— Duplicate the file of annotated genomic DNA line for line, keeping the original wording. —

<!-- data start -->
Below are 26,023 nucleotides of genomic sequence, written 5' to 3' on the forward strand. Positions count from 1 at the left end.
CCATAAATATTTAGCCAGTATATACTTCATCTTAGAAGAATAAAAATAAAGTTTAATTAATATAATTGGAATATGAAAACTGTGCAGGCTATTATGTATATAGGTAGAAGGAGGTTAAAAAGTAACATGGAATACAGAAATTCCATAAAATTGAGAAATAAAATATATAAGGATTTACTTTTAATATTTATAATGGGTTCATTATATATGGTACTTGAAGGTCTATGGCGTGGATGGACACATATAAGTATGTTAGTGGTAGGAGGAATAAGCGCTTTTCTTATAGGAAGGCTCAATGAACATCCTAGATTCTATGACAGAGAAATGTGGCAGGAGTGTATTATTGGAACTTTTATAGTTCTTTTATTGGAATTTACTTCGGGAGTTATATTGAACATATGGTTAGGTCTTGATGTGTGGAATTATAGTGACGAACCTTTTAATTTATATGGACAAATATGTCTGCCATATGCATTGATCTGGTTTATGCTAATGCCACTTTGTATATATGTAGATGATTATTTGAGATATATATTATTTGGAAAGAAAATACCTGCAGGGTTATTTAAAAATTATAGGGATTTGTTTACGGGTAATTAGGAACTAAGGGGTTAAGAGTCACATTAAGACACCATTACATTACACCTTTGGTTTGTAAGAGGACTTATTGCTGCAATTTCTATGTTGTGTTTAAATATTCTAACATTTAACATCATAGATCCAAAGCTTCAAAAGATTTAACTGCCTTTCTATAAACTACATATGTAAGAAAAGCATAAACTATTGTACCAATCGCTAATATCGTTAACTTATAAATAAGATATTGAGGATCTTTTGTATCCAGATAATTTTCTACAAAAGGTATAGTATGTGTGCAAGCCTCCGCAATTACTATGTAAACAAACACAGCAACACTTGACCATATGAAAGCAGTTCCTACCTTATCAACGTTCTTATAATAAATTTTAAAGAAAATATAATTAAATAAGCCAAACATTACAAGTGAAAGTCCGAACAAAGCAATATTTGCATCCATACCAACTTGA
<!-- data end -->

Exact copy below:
Below are 26,023 nucleotides of genomic sequence, written 5' to 3' on the forward strand. Positions count from 1 at the left end.
CCATAAATATTTAGCCAGTATATACTTCATCTTAGAAGAATAAAAATAAAGTTTAATTAATATAATTGGAATATGAAAACTGTGCAGGCTATTATGTATATAGGTAGAAGGAGGTTAAAAAGTAACATGGAATACAGAAATTCCATAAAATTGAGAAATAAAATATATAAGGATTTACTTTTAATATTTATAATGGGTTCATTATATATGGTACTTGAAGGTCTATGGCGTGGATGGACACATATAAGTATGTTAGTGGTAGGAGGAATAAGCGCTTTTCTTATAGGAAGGCTCAATGAACATCCTAGATTCTATGACAGAGAAATGTGGCAGGAGTGTATTATTGGAACTTTTATAGTTCTTTTATTGGAATTTACTTCGGGAGTTATATTGAACATATGGTTAGGTCTTGATGTGTGGAATTATAGTGACGAACCTTTTAATTTATATGGACAAATATGTCTGCCATATGCATTGATCTGGTTTATGCTAATGCCACTTTGTATATATGTAGATGATTATTTGAGATATATATTATTTGGAAAGAAAATACCTGCAGGGTTATTTAAAAATTATAGGGATTTGTTTACGGGTAATTAGGAACTAAGGGGTTAAGAGTCACATTAAGACACCATTACATTACACCTTTGGTTTGTAAGAGGACTTATTGCTGCAATTTCTATGTTGTGTTTAAATATTCTAACATTTAACATCATAGATCCAAAGCTTCAAAAGATTTAACTGCCTTTCTATAAACTACATATGTAAGAAAAGCATAAACTATTGTACCAATCGCTAATATCGTTAACTTATAAATAAGATATTGAGGATCTTTTGTATCCAGATAATTTTCTACAAAAGGTATAGTATGTGTGCAAGCCTCCGCAATTACTATGTAAACAAACACAGCAACACTTGACCATATGAAAGCAGTTCCTACCTTATCAACGTTCTTATAATAAATTTTAAAGAAAATATAATTAAATAAGCCAAACATTACAAGTGAAAGTCCGAACAAAGCAATATTTGCATCCATACCAACTTGA